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Detroit — Late Sunday night, Diane Arnold knew something was wrong.

Her daughter, KaBria, got off work at the nearby Meijer at 11:30 p.m., and she should've been home well before midnight. 

But at about 11:40 p.m., the 20-year-old Detroit woman was found dead on Detroit's west side. She had been shot multiple times.

More: Police: Woman, 20, found slain on west side street

"She didn't call" after getting off work, Arnold, 60, said.  "We have a check-in system, and were always where we were supposed to be. In my planner, we have five lines in each box. Each child has a line, and everything they did was in there."

Those suspicions were confirmed when Arnold and her husband, KaBria's father Kirk, 61, went out looking.

They found the truck behind police tape. KaBria, who had driven the truck to work, had been shot and killed.

Police spokeswoman Janae Gordon said police are “still investigating” the shooting, and declined to discuss details of the crime scene.

Arnold describes KaBria, the youngest of her four daughters and a former scholarship softball player, as "happy, funny, giving, athletic, caring."

Her athletic journey took her from Detroit Renaissance High School to Morgan State in Baltimore, down to Texas, and to the University of Michigan-Dearborn, where she enrolled for the fall 2018 semester and played softball, wearing number 67.

She had wanted to wear father Kirk's 75 from his football-playing days, and had worn it at Morgan State.

She and her sisters were all softball players. Three of the girls, including KaBria, were pitchers, while one played catcher, Arnold said. All four were "black belts," trained in self-defense, she said. 

"I wanted to feel good that as they went to college and left the state that they would be safe," Arnold said.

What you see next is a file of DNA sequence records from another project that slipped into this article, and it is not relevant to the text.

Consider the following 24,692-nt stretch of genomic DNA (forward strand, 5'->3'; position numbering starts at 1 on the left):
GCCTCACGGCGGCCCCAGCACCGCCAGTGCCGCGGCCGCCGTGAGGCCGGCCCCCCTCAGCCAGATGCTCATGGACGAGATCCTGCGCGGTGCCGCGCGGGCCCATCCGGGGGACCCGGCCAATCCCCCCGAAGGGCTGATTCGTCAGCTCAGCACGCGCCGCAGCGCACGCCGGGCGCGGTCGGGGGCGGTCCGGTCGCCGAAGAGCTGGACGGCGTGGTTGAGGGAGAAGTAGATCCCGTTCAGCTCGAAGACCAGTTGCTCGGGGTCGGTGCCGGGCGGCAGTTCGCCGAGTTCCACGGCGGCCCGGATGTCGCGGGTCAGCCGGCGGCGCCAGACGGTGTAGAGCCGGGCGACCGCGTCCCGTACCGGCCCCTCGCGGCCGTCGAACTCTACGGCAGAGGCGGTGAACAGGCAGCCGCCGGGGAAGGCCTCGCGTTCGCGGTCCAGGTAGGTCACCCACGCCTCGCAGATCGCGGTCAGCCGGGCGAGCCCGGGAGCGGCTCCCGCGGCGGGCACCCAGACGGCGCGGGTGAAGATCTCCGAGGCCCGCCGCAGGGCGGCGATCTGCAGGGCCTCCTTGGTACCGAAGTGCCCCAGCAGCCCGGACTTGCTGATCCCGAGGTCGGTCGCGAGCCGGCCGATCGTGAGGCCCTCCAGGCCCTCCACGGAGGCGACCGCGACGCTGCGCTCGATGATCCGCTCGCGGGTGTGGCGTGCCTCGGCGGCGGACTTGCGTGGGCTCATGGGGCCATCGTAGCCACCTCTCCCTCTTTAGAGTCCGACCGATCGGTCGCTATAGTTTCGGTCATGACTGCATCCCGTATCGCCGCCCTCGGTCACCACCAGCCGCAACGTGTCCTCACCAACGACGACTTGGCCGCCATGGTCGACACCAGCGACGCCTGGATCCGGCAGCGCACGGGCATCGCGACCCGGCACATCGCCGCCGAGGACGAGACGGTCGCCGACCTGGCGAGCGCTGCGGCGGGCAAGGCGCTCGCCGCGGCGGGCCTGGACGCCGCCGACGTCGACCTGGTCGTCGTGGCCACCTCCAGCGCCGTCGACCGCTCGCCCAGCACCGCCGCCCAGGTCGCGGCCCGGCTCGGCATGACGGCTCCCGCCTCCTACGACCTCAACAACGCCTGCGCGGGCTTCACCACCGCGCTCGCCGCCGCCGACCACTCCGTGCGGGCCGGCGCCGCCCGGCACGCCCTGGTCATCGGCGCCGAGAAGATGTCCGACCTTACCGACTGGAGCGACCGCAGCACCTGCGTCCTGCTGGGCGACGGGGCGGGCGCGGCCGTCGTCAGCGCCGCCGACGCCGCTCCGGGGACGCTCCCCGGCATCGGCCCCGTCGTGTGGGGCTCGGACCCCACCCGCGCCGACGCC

The shooting scene, at Pilgrim and Bentler, is less than a mile south of the Meijer she worked at, on Grand River near McNichols, and about two miles north and west of the family home.

KaBria had moved back in with her parents when she returned home to Detroit. 

On Wednesday, when The News spoke with Arnold, the family was headed to the Wayne County morgue. In the days since the fatal shooting, the family hasn't been given possession of her body or gotten the truck back, she said.

Days into the police investigation, Arnold said she's found information from the police tough to come by, but has her theories about what happened that night.

"I'm just going to stand aside and let the police do their job," she said. "I'm hoping (the shooter) either lets themselves get caught, or does the right thing and (turns himself in)."

KaBria, her mother says, was strong, and would have put up a fight if there had been any opportunity to do so. If there was a scuffle prior to the shooting, she believes the shooter would have suffered some damage.

Arnold herself is the youngest of six daughters, who had a special bond with the youngest of her four daughters. 

"People say we're spoiled," Arnold said. "But we just sit back and watch everybody, and what they do. We're not spoiled, we're smart."

Before her daughter's funeral arrangements were even set, before the family had even seen her body, Arnold lamented living the rest of her years without the smile that drew everyone in, the daughter who was a sponge for her many life lessons.

"She was my buddy," Arnold said. "She was supposed to take care of me."

A gofundme page started on behalf of the family has raised nearly $10,000.

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